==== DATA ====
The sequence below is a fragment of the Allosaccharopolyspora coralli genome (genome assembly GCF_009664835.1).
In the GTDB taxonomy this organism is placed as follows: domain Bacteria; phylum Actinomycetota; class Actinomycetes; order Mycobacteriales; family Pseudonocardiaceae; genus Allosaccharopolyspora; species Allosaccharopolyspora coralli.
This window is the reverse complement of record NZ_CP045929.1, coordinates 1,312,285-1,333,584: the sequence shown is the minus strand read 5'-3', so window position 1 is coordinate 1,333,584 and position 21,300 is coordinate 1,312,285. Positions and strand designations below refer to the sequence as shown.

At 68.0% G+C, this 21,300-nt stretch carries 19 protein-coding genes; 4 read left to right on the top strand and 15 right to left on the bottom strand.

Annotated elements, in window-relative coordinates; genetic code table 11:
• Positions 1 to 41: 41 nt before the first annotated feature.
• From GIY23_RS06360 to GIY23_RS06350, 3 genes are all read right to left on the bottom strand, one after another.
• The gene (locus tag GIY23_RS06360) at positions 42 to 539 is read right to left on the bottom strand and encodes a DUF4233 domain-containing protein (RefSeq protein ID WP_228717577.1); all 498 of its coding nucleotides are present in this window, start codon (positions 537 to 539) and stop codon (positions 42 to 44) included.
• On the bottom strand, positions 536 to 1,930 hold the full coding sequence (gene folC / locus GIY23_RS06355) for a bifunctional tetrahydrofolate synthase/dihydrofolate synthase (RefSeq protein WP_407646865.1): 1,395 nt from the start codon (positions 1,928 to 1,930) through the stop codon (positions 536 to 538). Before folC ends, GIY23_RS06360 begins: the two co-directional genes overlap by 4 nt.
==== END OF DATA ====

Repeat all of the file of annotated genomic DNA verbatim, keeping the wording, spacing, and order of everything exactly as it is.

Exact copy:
The sequence below is a fragment of the Allosaccharopolyspora coralli genome (genome assembly GCF_009664835.1).
In the GTDB taxonomy this organism is placed as follows: domain Bacteria; phylum Actinomycetota; class Actinomycetes; order Mycobacteriales; family Pseudonocardiaceae; genus Allosaccharopolyspora; species Allosaccharopolyspora coralli.
This window is the reverse complement of record NZ_CP045929.1, coordinates 1,312,285-1,333,584: the sequence shown is the minus strand read 5'-3', so window position 1 is coordinate 1,333,584 and position 21,300 is coordinate 1,312,285. Positions and strand designations below refer to the sequence as shown.

At 68.0% G+C, this 21,300-nt stretch carries 19 protein-coding genes; 4 read left to right on the top strand and 15 right to left on the bottom strand.

Annotated elements, in window-relative coordinates; genetic code table 11:
• Positions 1 to 41: 41 nt before the first annotated feature.
• From GIY23_RS06360 to GIY23_RS06350, 3 genes are all read right to left on the bottom strand, one after another.
• The gene (locus tag GIY23_RS06360) at positions 42 to 539 is read right to left on the bottom strand and encodes a DUF4233 domain-containing protein (RefSeq protein ID WP_228717577.1); all 498 of its coding nucleotides are present in this window, start codon (positions 537 to 539) and stop codon (positions 42 to 44) included.
• On the bottom strand, positions 536 to 1,930 hold the full coding sequence (gene folC / locus GIY23_RS06355) for a bifunctional tetrahydrofolate synthase/dihydrofolate synthase (RefSeq protein WP_407646865.1): 1,395 nt from the start codon (positions 1,928 to 1,930) through the stop codon (positions 536 to 538). Before folC ends, GIY23_RS06360 begins: the two co-directional genes overlap by 4 nt.